Schroeder's real hot take, though—what we feel comfortable calling the worst GoT opinion we've heard—is about another character altogether: Arya Stark. Here's what Schroeder had to say about our favorite blacksmith-banging, Night King-killing, proposal-denying assassin in all the Seven Kingdoms: "Arya, I feel like she probably should have just married whats-his-name [Ed. note: Gendry! His name is Gendry!!]. What's wrong with being a lady and a badass at the same time? You don't have to choose just one."

And, like, sure, you don't have to choose just one, but Arya would never choose to be a lady. That's not her! So, if we're still talking about characters behaving inconsistently, Arya saying yes to a proposal (a rushed one at that) would have been absolutely bonkers. Arya's not about to change her entire personality just because some dude drops down on one knee and proposes, and to want her to do so would be like wanting Dany to act like a sheep, instead of a dragon.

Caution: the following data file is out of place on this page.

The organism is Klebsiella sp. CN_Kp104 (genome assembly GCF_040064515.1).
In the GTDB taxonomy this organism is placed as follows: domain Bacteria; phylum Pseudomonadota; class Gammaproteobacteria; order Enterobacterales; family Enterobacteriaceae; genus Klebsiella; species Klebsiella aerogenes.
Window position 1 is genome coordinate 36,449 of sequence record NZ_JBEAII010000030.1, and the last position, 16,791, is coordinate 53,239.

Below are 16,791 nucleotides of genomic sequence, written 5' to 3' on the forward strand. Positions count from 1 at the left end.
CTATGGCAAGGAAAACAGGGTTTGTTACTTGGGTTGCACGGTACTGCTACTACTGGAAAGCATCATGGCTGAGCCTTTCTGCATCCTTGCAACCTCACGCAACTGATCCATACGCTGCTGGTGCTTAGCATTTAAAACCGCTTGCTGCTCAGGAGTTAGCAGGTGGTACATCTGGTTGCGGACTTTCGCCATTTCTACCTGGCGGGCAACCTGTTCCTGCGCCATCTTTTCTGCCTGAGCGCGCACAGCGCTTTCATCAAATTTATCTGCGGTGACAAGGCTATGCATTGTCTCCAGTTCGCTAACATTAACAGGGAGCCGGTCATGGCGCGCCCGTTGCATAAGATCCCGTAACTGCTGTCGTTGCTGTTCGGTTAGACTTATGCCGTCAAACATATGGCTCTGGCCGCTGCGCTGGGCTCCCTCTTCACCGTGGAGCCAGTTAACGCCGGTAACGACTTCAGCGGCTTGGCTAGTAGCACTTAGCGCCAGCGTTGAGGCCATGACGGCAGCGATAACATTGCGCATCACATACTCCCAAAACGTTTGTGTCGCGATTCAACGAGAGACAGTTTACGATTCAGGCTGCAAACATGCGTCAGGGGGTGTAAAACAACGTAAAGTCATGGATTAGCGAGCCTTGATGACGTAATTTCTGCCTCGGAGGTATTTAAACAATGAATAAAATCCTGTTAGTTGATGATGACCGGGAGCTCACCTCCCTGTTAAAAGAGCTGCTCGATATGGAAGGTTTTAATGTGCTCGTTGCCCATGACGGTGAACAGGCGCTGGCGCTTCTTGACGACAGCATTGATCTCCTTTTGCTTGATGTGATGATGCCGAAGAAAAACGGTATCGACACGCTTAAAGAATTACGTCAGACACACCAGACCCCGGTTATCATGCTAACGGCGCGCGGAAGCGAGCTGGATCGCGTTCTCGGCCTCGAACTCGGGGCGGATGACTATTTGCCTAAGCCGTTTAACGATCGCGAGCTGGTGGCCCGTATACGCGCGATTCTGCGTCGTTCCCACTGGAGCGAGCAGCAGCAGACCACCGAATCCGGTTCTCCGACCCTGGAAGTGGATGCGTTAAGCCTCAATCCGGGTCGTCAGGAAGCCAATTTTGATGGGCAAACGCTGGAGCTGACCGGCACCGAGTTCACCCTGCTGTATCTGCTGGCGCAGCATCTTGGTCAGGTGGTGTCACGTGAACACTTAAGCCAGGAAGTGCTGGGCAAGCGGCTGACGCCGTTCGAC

All to say, you know nothing, Stassi Schroeder.

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hoto by Steve Jennings/Getty Images for Civic Entertainment Group

Our favorite grouchy girl died today

Today is a sad day, because it is the day Grumpy Cat died. Also known as my personal favorite feline celebrity, Grumpy Cat died from complications following a urinary tract infection. The super relatable cat—real name, Tardar Sauce—was only seven years old.

Grumpy Cat was first introduced to the world in 2011, back when LOLcats were everywhere. Grumpy Cat's downturned face (the result of feline dwarfism, according to her owners) was the subject of a huge amount of memes—she was even the 2013 Meme of the Year at the Webby Awards—and was the subject of her own Lifetime movie, in which she was voiced by the Grumpy Cat of actresses, Aubrey Plaza. But, though we loved her for the memes, we loved her even more because we related to her mood.